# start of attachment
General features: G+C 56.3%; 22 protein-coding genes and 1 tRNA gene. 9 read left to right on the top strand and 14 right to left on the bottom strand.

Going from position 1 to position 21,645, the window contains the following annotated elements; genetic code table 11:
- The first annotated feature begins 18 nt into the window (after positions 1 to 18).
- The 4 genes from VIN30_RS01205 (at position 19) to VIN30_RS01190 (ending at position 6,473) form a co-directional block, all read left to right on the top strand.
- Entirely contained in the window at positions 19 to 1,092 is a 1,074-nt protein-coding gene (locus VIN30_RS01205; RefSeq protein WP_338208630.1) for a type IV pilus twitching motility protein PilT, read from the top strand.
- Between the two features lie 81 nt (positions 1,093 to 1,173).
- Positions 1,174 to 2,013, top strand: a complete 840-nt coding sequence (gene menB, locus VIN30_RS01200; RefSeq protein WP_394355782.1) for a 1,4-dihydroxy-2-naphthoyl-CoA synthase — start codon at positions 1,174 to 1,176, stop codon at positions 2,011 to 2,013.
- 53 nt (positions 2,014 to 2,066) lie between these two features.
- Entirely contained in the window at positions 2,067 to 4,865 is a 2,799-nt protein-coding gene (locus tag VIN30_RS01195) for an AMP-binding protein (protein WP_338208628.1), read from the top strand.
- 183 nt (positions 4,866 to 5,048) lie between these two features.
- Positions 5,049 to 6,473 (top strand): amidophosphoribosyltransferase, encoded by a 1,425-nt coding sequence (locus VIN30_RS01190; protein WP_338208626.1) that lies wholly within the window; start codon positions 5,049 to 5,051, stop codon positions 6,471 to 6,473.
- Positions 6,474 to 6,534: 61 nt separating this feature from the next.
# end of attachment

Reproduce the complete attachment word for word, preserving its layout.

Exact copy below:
General features: G+C 56.3%; 22 protein-coding genes and 1 tRNA gene. 9 read left to right on the top strand and 14 right to left on the bottom strand.

Going from position 1 to position 21,645, the window contains the following annotated elements; genetic code table 11:
- The first annotated feature begins 18 nt into the window (after positions 1 to 18).
- The 4 genes from VIN30_RS01205 (at position 19) to VIN30_RS01190 (ending at position 6,473) form a co-directional block, all read left to right on the top strand.
- Entirely contained in the window at positions 19 to 1,092 is a 1,074-nt protein-coding gene (locus VIN30_RS01205; RefSeq protein WP_338208630.1) for a type IV pilus twitching motility protein PilT, read from the top strand.
- Between the two features lie 81 nt (positions 1,093 to 1,173).
- Positions 1,174 to 2,013, top strand: a complete 840-nt coding sequence (gene menB, locus VIN30_RS01200; RefSeq protein WP_394355782.1) for a 1,4-dihydroxy-2-naphthoyl-CoA synthase — start codon at positions 1,174 to 1,176, stop codon at positions 2,011 to 2,013.
- 53 nt (positions 2,014 to 2,066) lie between these two features.
- Entirely contained in the window at positions 2,067 to 4,865 is a 2,799-nt protein-coding gene (locus tag VIN30_RS01195) for an AMP-binding protein (protein WP_338208628.1), read from the top strand.
- 183 nt (positions 4,866 to 5,048) lie between these two features.
- Positions 5,049 to 6,473 (top strand): amidophosphoribosyltransferase, encoded by a 1,425-nt coding sequence (locus VIN30_RS01190; protein WP_338208626.1) that lies wholly within the window; start codon positions 5,049 to 5,051, stop codon positions 6,471 to 6,473.
- Positions 6,474 to 6,534: 61 nt separating this feature from the next.